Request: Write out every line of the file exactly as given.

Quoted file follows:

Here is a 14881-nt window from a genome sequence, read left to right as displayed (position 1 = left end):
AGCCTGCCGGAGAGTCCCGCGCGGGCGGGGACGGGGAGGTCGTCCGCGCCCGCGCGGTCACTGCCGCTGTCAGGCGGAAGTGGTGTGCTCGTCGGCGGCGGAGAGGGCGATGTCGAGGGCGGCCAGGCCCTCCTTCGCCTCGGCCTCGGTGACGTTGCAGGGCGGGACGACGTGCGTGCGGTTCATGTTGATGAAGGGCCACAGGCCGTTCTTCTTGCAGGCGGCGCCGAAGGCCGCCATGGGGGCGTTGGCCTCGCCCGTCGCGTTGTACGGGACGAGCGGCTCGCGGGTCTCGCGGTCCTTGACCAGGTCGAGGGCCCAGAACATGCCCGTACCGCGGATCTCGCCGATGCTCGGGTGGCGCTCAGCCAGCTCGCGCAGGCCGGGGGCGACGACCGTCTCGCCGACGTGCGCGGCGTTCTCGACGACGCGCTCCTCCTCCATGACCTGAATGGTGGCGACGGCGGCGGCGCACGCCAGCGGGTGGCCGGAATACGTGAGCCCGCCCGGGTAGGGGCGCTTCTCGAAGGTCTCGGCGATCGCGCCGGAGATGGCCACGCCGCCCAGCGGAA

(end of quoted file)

Here is a 14881-nt window from a genome sequence, read left to right as displayed (position 1 = left end):
AGCCTGCCGGAGAGTCCCGCGCGGGCGGGGACGGGGAGGTCGTCCGCGCCCGCGCGGTCACTGCCGCTGTCAGGCGGAAGTGGTGTGCTCGTCGGCGGCGGAGAGGGCGATGTCGAGGGCGGCCAGGCCCTCCTTCGCCTCGGCCTCGGTGACGTTGCAGGGCGGGACGACGTGCGTGCGGTTCATGTTGATGAAGGGCCACAGGCCGTTCTTCTTGCAGGCGGCGCCGAAGGCCGCCATGGGGGCGTTGGCCTCGCCCGTCGCGTTGTACGGGACGAGCGGCTCGCGGGTCTCGCGGTCCTTGACCAGGTCGAGGGCCCAGAACATGCCCGTACCGCGGATCTCGCCGATGCTCGGGTGGCGCTCAGCCAGCTCGCGCAGGCCGGGGGCGACGACCGTCTCGCCGACGTGCGCGGCGTTCTCGACGACGCGCTCCTCCTCCATGACCTGAATGGTGGCGACGGCGGCGGCGCACGCCAGCGGGTGGCCGGAATACGTGAGCCCGCCCGGGTAGGGGCGCTTCTCGAAGGTCTCGGCGATCGCGCCGGAGATGGCCACGCCGCCCAGCGGAA